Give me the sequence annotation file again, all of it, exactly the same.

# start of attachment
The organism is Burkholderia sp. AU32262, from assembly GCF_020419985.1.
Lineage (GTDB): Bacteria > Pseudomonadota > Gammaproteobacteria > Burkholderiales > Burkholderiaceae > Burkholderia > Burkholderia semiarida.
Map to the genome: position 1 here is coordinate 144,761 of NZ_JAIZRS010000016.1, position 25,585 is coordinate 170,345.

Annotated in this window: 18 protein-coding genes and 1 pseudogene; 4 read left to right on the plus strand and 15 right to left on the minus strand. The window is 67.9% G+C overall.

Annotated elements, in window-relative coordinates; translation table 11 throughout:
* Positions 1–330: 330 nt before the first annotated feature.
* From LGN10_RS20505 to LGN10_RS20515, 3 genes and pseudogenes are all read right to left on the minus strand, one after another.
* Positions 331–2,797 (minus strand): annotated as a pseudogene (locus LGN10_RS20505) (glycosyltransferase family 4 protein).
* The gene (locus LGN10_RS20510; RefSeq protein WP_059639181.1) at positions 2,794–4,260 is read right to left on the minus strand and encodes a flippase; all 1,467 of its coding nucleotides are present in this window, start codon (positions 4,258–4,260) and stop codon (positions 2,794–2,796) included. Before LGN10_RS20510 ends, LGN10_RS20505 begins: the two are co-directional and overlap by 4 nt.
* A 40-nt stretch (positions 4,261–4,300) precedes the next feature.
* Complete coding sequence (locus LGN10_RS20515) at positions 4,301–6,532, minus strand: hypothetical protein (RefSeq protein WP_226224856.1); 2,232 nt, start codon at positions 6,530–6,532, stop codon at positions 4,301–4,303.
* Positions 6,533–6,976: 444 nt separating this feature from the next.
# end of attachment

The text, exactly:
The organism is Burkholderia sp. AU32262, from assembly GCF_020419985.1.
Lineage (GTDB): Bacteria > Pseudomonadota > Gammaproteobacteria > Burkholderiales > Burkholderiaceae > Burkholderia > Burkholderia semiarida.
Map to the genome: position 1 here is coordinate 144,761 of NZ_JAIZRS010000016.1, position 25,585 is coordinate 170,345.

Annotated in this window: 18 protein-coding genes and 1 pseudogene; 4 read left to right on the plus strand and 15 right to left on the minus strand. The window is 67.9% G+C overall.

Annotated elements, in window-relative coordinates; translation table 11 throughout:
* Positions 1–330: 330 nt before the first annotated feature.
* From LGN10_RS20505 to LGN10_RS20515, 3 genes and pseudogenes are all read right to left on the minus strand, one after another.
* Positions 331–2,797 (minus strand): annotated as a pseudogene (locus LGN10_RS20505) (glycosyltransferase family 4 protein).
* The gene (locus LGN10_RS20510; RefSeq protein WP_059639181.1) at positions 2,794–4,260 is read right to left on the minus strand and encodes a flippase; all 1,467 of its coding nucleotides are present in this window, start codon (positions 4,258–4,260) and stop codon (positions 2,794–2,796) included. Before LGN10_RS20510 ends, LGN10_RS20505 begins: the two are co-directional and overlap by 4 nt.
* A 40-nt stretch (positions 4,261–4,300) precedes the next feature.
* Complete coding sequence (locus LGN10_RS20515) at positions 4,301–6,532, minus strand: hypothetical protein (RefSeq protein WP_226224856.1); 2,232 nt, start codon at positions 6,530–6,532, stop codon at positions 4,301–4,303.
* Positions 6,533–6,976: 444 nt separating this feature from the next.